Thermodynamics of Nucleic Acids Enclosed in Reverse Phase Vesicles
Reverse micelles and vesicles mimic properties of biological membranes in the sense that they include a small water volume in a charged or in an at least polar surface formed by the hydrophilic headgroups of amphiphilic compounds. Membranes with this type of a surface form the cellular compartments which are the reaction vessels for most chemical processes of living organisms. Therefore, it is of basic interest to study the interaction of the membrane surface with the native macromolecular components of the cell, i.e. mainly with proteins and nucleic acids. Whereas the interactions of proteins with lipid membranes and proteins with nucleic acids have been studied in great detail, very little is known about the interaction of nucleic acids and lipid membranes.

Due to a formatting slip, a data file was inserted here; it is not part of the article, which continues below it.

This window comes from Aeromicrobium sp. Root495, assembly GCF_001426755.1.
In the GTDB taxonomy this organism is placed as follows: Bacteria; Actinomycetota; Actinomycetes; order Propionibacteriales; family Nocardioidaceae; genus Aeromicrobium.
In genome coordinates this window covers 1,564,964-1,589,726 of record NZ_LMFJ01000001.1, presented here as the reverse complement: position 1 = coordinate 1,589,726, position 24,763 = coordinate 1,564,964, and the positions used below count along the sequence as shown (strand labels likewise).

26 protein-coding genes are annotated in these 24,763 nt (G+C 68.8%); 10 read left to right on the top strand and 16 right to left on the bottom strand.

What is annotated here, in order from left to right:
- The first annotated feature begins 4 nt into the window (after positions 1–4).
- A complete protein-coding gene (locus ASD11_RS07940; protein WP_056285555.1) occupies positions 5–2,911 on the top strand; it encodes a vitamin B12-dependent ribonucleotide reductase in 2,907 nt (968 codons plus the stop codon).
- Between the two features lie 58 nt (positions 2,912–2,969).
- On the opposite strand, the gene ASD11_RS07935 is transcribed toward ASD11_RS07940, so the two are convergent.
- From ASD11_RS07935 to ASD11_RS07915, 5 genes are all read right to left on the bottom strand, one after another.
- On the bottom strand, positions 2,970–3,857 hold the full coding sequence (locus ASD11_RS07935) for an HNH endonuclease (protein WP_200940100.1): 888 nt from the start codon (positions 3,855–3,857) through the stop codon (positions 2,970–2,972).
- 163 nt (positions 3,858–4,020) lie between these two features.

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- 4.D. Riesner and R. Römer, in: “Physico-chemical properties of nucleic acids” (J. Duchesne, ed.) Vol. 2, pp 237–318, Academic Press, London and New York (1973).Google Scholar